HOUSTON -- In Rajon Rondo's very first press conference in Interview Room 1 deep in the American Airlines Center, a day after the Mavericks made the blockbuster move for the seven-year Boston point guard, he said this of his new team.
"They're obviously a championship-caliber team, the players they have on their roster, the style of play. The coach is a guy that doesn't control much of the game. He lets the players make the plays. Everybody is on chemistry and intelligence from what I've seen and what I've played against. Those guys play extremely hard. They don't need much help putting the ball in the basket, but for me that's my job, to make things easy for the guys out there on the court to play with."
After he was benched 34 seconds into the second half on Tuesday, as he strode out of the locker room ignoring reporters waiting for him to speak and those who followed him into the Toyota Center's tunnels, those words ring hollow.
Rondo was a gamble from the day he was traded. The defense and rebounding came with a cost, since he didn't fit the Mavericks' free-flowing motion offense, not with his lack of shooting and ball-dominant style. Every profile ever written about him has used the words "enigmatic" or "mercurial" and even the coach who perhaps understood him best didn't always get along with him.
The four months since the trade have been rocky. He was benched for the final five minutes of a game in January, leading to the first round of "it was a coach's decision" when Carlisle was asked of his reasoning. Later in the month, a collision with his own teammate caused him to miss time. After his return, he ignored a Carlisle play call which led to a heated on-court confrontation and an ensuing one-game suspension. Rondo thought he would have complete control like he had with Rivers, clearly indicated at that December presser when he declared Carlisle is a coach who "lets the players make the plays." But Carlisle saw it as a right Rondo must earn. The two appeared to work out their differences and Rondo ran more plays, but the team suffered with him on the court.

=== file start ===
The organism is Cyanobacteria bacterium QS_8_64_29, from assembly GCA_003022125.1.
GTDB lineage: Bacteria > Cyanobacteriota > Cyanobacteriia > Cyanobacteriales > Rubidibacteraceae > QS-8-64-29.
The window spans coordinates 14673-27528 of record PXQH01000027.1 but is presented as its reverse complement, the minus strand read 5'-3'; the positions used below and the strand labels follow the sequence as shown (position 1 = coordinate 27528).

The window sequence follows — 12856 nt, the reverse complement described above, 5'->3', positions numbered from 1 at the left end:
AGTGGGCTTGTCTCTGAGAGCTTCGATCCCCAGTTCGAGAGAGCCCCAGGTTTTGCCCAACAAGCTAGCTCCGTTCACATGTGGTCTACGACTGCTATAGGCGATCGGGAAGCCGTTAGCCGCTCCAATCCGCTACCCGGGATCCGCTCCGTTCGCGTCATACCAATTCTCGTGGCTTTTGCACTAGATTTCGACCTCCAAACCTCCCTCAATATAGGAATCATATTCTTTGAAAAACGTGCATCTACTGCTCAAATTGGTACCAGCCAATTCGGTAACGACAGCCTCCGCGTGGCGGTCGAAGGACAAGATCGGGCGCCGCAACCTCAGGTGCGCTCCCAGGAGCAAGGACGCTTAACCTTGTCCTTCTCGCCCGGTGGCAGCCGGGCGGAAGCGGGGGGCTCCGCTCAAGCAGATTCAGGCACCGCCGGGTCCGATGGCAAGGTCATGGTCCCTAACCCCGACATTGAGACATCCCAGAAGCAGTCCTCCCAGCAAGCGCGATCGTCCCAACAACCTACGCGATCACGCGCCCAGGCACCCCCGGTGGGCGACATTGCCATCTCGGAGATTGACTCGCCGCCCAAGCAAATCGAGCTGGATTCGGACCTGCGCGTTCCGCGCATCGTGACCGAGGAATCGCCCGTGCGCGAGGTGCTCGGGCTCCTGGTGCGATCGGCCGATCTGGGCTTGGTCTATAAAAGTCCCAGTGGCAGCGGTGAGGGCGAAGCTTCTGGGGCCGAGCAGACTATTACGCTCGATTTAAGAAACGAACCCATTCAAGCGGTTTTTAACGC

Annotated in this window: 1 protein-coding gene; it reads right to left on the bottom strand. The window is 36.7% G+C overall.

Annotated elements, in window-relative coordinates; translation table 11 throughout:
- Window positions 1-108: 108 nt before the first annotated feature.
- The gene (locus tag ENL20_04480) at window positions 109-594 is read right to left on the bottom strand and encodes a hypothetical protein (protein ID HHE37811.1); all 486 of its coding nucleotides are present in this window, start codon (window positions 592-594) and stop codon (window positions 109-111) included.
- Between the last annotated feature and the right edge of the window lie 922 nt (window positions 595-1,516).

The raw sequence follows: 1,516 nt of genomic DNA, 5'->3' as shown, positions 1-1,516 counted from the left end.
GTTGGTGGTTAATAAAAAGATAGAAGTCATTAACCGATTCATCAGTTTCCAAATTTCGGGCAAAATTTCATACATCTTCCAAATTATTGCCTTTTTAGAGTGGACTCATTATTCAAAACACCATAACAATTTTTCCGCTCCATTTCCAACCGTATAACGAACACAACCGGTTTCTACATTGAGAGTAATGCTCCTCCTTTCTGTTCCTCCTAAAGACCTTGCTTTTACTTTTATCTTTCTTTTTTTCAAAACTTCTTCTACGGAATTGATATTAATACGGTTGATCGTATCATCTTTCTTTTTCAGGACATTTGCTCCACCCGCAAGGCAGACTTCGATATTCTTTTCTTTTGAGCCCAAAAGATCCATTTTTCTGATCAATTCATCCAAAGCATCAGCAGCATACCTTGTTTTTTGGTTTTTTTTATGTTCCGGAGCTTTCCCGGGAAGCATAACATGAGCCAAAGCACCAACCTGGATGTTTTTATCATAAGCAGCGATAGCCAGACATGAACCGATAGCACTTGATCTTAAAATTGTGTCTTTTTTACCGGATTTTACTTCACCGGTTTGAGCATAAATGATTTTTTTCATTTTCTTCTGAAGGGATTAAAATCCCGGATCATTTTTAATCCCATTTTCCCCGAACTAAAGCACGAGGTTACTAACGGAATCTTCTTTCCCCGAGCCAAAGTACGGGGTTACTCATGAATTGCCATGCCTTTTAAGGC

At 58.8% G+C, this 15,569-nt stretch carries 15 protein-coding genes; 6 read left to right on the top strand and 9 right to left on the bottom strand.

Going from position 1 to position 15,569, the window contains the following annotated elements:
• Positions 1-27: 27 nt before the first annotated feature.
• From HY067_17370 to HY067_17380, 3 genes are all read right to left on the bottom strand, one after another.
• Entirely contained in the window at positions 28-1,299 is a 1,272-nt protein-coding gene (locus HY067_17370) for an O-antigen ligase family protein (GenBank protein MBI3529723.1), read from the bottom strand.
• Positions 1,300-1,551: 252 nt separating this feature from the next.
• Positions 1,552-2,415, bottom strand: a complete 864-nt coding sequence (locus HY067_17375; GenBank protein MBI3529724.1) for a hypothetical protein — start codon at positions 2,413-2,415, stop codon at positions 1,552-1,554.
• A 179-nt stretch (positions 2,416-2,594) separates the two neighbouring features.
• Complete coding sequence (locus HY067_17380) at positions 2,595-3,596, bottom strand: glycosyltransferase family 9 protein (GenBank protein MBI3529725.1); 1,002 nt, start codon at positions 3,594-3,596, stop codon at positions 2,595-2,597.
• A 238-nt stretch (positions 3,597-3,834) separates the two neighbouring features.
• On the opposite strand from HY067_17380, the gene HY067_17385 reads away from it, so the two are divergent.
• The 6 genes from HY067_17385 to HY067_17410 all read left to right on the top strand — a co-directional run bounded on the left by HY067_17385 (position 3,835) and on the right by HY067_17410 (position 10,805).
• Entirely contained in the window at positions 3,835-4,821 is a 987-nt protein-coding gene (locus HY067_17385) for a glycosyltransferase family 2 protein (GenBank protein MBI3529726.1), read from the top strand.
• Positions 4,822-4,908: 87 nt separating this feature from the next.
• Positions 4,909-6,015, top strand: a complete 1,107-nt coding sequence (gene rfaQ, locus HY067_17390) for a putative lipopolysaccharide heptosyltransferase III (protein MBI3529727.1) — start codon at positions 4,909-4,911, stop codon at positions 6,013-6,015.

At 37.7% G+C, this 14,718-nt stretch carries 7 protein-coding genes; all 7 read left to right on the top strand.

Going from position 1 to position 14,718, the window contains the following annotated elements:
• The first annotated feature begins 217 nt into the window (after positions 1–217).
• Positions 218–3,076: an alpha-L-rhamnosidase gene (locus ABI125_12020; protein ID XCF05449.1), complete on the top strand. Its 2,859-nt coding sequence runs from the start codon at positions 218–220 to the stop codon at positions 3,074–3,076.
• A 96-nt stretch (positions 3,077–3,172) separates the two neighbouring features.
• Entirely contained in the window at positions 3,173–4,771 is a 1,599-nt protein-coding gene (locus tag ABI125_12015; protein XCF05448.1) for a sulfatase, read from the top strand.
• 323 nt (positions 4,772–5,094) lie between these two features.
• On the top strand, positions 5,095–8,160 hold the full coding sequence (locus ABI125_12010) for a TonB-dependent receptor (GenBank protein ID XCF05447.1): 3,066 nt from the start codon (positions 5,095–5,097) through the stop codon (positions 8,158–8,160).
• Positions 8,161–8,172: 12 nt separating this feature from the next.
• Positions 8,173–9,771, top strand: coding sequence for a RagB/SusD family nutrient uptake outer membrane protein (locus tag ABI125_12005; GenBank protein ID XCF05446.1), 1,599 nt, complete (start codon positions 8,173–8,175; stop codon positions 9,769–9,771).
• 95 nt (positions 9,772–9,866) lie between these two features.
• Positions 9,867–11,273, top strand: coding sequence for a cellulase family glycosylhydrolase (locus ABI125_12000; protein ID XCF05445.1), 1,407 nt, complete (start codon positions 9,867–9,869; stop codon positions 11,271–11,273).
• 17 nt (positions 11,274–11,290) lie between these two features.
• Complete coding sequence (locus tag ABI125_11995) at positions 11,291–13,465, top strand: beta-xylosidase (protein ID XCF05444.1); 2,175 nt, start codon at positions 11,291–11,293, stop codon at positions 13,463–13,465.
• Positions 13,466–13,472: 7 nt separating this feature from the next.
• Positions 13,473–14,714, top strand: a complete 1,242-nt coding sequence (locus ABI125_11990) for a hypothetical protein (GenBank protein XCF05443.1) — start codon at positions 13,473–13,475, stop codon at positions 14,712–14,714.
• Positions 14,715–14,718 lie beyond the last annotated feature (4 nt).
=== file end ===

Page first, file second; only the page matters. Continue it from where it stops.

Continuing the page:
Rondo's future with the team had grown murkier since he expressed a willingness to re-sign even before the trade was fully consummated. But headed into Tuesday's Game 2, several timelines were still present regarding his time in Dallas.
He appeared to be light and loose before the game. He recognized a former Celtics beat writer in the building and gave him a hello. He started towards the media dining door instead of the visiting locker room on accident, realized his mistake and spun away. "Practicing my spin move," he joked to no one in particular.
But it didn't translate once the game started. Perhaps he was trying too hard to take the game over. Maybe he assumed he could still flip the switch in the manner a younger Rondo used to do. It wasn't there, though. In slightly over five minutes, he missed two shots, forced a passing turnover in a 2-on-1 fast break and -- most explicitly -- walked the ball up so slowly the Mavs were called for an eight-second violation.
There was no urgency and even less when Carlisle brought him back for the final 5:30 of the first half. A struggling offense ran isolation plays that didn't start until 12 seconds on the shot clock. Lineups that featured 32-percent 3-point shooter J.J. Barea as the team's second-best deep threat suddenly had no room for error.
When he was benched 34 seconds into the third quarter after two fouls and a technical were assessed to him, and when he sat on the baseline removed from the Mavericks' bench for much of the rest of the game, and when he walked away from media without acknowledgement they even existed, it was mid-season trade on the brink of failure taking its last gasp.
Mavericks coach Rick Carlisle skirted around the question after the game, calling his failure to return a coach's decision. "You can ask him that question," he said regarding Rondo's effort. "All I know, right now, is that we need everybody at their competitive best. This isn't about one guy who did and didn't play."
In the locker room, Dirk Nowitzki dressed methodically. He's never been a player to call out his teammates publicly, but he didn't have to be in a rush to the waiting press conference, even as the Mavs public relations staff asked him to be quick. "I don't make decisions out there," he said when asked about Rondo's benching on the podium. "I play hard. I try and help my team win and the rest is on coach."
Rondo entered the day with a cloudy future and serious questions about where his career would go, but several timelines were still there. The Mavericks lost the game in the fourth quarter when the Rockets settled on an unremitting pick-and-roll offense that lobbed its way past slow-footed defenders. It's easy to imagine how a quick, aggressive defensive guard for Dallas could have eliminated the need for the switching defense that turned out to be more punching bag than an effective strategy.
But on Tuesday, there was no such guard on the Mavericks roster. And in the hours after Game 2, you couldn't help but feel the timeline where Rajon Rondo re-signs with Dallas has slipped away for good.